attributed to Anthony DeMello
Once upon a time there was a lion who was caught by hunters. Overnight he was caged and lost his freedom, his wide-ranging home, and his wild life apart form others. His power was gone. But to his surprise, he wasn’t killed or skinned or put into a zoo. Instead he found that he was thrown into a concentration camp, a prison for lions. Not only that, he was surprised to find so many other lions like himself in the camp and to find out that many had been there for years.
In fact, most had settled into the routine of camp life, accepting their confinement as fact and reacting to it in a number of ways. For a while, he kept his distance from all the others and watched, listening to see what was going on. There were four groups, each distinctive in its reaction to being in prison. The first group was interested in the past, what it was like to be a lion in the jungle. They tried to keep that experience alive for those who were born in captivity and had no experience of what life was really like for lions. They ritualized events, dances, songs, and initiation rites, trying to help the others remember who they were.
The next group was basically the organizers. They had been there long enough to realize that possibilities of getting free were slim at best, so it was up to them to make the best of a bad situation. So they organized the camp into areas, making sure that everyone had what they needed, that extras were shared evenly, and that newcomers were taught the lay of the land.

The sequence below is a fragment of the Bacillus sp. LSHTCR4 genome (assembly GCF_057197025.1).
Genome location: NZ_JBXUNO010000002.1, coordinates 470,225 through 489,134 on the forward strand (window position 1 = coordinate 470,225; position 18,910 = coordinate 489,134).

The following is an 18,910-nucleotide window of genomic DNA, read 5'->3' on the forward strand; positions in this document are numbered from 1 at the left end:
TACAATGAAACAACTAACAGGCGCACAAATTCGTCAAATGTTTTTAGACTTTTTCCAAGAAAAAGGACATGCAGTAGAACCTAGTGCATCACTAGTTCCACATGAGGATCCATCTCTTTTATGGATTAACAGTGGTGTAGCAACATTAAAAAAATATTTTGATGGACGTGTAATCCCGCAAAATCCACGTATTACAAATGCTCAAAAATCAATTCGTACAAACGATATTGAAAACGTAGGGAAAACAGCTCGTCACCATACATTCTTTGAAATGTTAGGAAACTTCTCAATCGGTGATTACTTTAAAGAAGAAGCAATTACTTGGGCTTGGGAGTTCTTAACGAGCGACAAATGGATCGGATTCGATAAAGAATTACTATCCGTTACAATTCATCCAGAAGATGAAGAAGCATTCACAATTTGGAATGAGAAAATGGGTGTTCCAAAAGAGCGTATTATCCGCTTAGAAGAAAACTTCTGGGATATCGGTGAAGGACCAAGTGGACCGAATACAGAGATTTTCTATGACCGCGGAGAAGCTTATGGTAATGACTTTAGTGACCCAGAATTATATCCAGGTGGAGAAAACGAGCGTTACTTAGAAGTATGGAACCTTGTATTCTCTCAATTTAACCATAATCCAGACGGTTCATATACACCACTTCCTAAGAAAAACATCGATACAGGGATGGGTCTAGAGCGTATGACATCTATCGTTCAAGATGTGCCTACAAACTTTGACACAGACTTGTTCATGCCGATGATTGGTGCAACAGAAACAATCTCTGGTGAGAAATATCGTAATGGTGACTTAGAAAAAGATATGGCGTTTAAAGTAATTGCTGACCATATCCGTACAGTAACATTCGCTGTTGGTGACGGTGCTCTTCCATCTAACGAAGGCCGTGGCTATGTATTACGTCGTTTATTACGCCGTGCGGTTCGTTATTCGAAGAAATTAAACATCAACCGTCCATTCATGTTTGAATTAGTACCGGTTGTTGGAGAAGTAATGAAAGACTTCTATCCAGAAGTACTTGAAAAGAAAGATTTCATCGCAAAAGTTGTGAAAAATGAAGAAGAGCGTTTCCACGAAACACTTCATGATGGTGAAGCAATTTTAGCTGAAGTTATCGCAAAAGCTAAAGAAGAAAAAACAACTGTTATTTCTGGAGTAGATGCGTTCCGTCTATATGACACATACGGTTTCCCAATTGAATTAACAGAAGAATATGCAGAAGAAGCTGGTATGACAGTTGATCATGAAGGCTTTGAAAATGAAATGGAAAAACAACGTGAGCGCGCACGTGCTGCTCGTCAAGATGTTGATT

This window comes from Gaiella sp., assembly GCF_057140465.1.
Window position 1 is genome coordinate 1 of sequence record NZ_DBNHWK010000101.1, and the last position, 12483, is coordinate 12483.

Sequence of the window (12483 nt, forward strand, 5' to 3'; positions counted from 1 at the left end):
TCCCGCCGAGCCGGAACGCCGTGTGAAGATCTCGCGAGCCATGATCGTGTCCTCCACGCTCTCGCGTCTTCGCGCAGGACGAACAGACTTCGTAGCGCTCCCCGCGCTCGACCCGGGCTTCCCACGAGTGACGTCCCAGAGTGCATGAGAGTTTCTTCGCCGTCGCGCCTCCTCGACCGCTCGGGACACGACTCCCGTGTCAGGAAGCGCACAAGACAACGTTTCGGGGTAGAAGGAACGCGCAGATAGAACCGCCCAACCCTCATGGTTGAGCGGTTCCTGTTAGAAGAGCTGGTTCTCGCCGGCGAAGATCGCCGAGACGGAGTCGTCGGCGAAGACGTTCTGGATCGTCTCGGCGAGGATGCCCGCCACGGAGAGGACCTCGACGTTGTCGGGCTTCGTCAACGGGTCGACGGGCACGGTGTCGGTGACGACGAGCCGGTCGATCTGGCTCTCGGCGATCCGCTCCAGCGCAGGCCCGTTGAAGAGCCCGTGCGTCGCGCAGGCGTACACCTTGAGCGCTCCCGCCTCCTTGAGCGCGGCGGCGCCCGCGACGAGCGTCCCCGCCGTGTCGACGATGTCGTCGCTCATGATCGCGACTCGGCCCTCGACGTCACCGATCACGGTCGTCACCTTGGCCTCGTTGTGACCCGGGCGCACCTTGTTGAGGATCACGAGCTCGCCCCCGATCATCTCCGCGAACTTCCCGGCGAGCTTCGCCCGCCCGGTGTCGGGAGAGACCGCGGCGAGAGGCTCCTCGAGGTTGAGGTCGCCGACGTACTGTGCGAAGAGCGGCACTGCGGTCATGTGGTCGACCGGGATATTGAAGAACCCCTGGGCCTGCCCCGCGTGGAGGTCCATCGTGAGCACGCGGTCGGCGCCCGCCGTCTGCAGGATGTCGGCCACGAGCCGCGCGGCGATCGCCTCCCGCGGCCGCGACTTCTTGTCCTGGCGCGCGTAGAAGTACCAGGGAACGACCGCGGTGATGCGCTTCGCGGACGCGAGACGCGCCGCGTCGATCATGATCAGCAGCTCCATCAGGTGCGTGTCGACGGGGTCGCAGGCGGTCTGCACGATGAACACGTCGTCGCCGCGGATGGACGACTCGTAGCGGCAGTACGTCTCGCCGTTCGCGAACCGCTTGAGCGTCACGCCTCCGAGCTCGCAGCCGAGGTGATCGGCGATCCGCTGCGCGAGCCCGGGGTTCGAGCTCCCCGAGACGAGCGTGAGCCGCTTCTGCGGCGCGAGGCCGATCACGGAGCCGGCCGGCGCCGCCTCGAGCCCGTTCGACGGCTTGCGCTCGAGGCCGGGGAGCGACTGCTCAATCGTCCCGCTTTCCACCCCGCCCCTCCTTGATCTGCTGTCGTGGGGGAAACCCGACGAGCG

The next group was the revolutionaries. They plotted and planned a way to escape, trained, and kept in shape. Periodically a group made a rush for freedom, attacking the fence or the guards or trying to slip alone into the dark. Some died; some were wounded; some were put in solitary. These lions kept to themselves, away from the others in the camp.
The last group seemed to be the largest of all. They were hard to peg or figure out. They lived as though this were all they had ever known and counseled each other, set up programs of education, socialization, exercise, entertainment, and just ignored the fence and the guards.
After watching the interaction of the camp for a few weeks, the young new lion was wondering what to do, which group to join. He noticed one lion who kept to himself, wasn’t part of a group. This lion paced by the fence, back and forth, incessantly, never deviating from the routine. He just kept moving. The young lion decided to fall in with this lion and see what he could learn. He walked with him for a day or two and then tried to approach him. He was swatted and clawed and told to shut up. He picked himself up and wondered if he’d done anything wrong. He watched and noticed that the other lions treated this one with respect, keeping their distance. Even the guards were more nervous and edgy around him and stayed out of his way. He went back to walking, pacing with him, and after another couple of days asked again what he was doing. Again he was slapped and clawed. But the third time he asked, the older lion stopped and eyes him directly. Then he answered, “What do you think I’m doing? I’m a lion. All the others have forgotten the one essential thing. This is a prison camp. I’m studying the nature of the fence.” And with that, the young lion fell in behind him. Now there are two lions who are treated with respect, and they keep at the one essential thing: freedom.